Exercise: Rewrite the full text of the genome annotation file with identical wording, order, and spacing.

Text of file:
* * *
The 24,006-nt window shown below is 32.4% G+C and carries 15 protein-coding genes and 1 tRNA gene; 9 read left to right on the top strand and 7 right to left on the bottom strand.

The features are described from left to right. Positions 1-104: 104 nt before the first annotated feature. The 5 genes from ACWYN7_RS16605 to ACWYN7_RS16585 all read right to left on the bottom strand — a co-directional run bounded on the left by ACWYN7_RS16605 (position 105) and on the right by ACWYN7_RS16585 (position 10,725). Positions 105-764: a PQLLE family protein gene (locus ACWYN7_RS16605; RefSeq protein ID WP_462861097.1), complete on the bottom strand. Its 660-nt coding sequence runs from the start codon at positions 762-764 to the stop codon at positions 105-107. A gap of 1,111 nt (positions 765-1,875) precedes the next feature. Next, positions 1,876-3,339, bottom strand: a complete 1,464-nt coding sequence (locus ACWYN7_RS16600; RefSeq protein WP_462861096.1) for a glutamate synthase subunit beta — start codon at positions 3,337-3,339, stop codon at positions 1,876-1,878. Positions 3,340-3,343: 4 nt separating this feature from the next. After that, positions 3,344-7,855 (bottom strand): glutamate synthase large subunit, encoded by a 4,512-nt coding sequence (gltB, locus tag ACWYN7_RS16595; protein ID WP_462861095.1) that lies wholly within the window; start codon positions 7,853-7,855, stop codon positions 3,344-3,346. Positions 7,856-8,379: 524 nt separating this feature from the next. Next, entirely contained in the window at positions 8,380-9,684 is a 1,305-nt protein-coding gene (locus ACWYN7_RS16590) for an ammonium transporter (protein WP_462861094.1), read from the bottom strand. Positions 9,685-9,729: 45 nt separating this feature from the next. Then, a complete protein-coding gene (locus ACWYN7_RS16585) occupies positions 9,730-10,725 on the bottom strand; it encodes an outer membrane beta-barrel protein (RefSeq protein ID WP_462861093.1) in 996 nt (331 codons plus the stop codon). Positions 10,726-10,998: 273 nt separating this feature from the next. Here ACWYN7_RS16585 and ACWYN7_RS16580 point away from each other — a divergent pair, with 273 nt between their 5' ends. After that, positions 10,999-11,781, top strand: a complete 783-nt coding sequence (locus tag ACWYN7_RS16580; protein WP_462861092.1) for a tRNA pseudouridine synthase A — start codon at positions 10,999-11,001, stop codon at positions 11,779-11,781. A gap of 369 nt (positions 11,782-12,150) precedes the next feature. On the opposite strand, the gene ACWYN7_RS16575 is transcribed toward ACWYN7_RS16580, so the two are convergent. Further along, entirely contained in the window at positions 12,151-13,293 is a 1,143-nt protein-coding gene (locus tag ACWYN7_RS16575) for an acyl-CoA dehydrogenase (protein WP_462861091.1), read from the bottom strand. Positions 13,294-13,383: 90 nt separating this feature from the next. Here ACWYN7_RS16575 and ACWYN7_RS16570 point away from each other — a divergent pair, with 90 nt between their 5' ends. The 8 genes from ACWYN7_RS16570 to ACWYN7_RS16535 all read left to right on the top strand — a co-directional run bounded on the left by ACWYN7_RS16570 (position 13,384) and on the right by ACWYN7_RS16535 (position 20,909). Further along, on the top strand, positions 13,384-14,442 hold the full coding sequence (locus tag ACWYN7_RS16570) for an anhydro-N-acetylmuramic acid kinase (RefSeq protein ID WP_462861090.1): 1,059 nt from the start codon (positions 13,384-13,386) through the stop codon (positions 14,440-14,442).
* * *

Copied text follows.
The 24,006-nt window shown below is 32.4% G+C and carries 15 protein-coding genes and 1 tRNA gene; 9 read left to right on the top strand and 7 right to left on the bottom strand.

The features are described from left to right. Positions 1-104: 104 nt before the first annotated feature. The 5 genes from ACWYN7_RS16605 to ACWYN7_RS16585 all read right to left on the bottom strand — a co-directional run bounded on the left by ACWYN7_RS16605 (position 105) and on the right by ACWYN7_RS16585 (position 10,725). Positions 105-764: a PQLLE family protein gene (locus ACWYN7_RS16605; RefSeq protein ID WP_462861097.1), complete on the bottom strand. Its 660-nt coding sequence runs from the start codon at positions 762-764 to the stop codon at positions 105-107. A gap of 1,111 nt (positions 765-1,875) precedes the next feature. Next, positions 1,876-3,339, bottom strand: a complete 1,464-nt coding sequence (locus ACWYN7_RS16600; RefSeq protein WP_462861096.1) for a glutamate synthase subunit beta — start codon at positions 3,337-3,339, stop codon at positions 1,876-1,878. Positions 3,340-3,343: 4 nt separating this feature from the next. After that, positions 3,344-7,855 (bottom strand): glutamate synthase large subunit, encoded by a 4,512-nt coding sequence (gltB, locus tag ACWYN7_RS16595; protein ID WP_462861095.1) that lies wholly within the window; start codon positions 7,853-7,855, stop codon positions 3,344-3,346. Positions 7,856-8,379: 524 nt separating this feature from the next. Next, entirely contained in the window at positions 8,380-9,684 is a 1,305-nt protein-coding gene (locus ACWYN7_RS16590) for an ammonium transporter (protein WP_462861094.1), read from the bottom strand. Positions 9,685-9,729: 45 nt separating this feature from the next. Then, a complete protein-coding gene (locus ACWYN7_RS16585) occupies positions 9,730-10,725 on the bottom strand; it encodes an outer membrane beta-barrel protein (RefSeq protein ID WP_462861093.1) in 996 nt (331 codons plus the stop codon). Positions 10,726-10,998: 273 nt separating this feature from the next. Here ACWYN7_RS16585 and ACWYN7_RS16580 point away from each other — a divergent pair, with 273 nt between their 5' ends. After that, positions 10,999-11,781, top strand: a complete 783-nt coding sequence (locus tag ACWYN7_RS16580; protein WP_462861092.1) for a tRNA pseudouridine synthase A — start codon at positions 10,999-11,001, stop codon at positions 11,779-11,781. A gap of 369 nt (positions 11,782-12,150) precedes the next feature. On the opposite strand, the gene ACWYN7_RS16575 is transcribed toward ACWYN7_RS16580, so the two are convergent. Further along, entirely contained in the window at positions 12,151-13,293 is a 1,143-nt protein-coding gene (locus tag ACWYN7_RS16575) for an acyl-CoA dehydrogenase (protein WP_462861091.1), read from the bottom strand. Positions 13,294-13,383: 90 nt separating this feature from the next. Here ACWYN7_RS16575 and ACWYN7_RS16570 point away from each other — a divergent pair, with 90 nt between their 5' ends. The 8 genes from ACWYN7_RS16570 to ACWYN7_RS16535 all read left to right on the top strand — a co-directional run bounded on the left by ACWYN7_RS16570 (position 13,384) and on the right by ACWYN7_RS16535 (position 20,909). Further along, on the top strand, positions 13,384-14,442 hold the full coding sequence (locus tag ACWYN7_RS16570) for an anhydro-N-acetylmuramic acid kinase (RefSeq protein ID WP_462861090.1): 1,059 nt from the start codon (positions 13,384-13,386) through the stop codon (positions 14,440-14,442).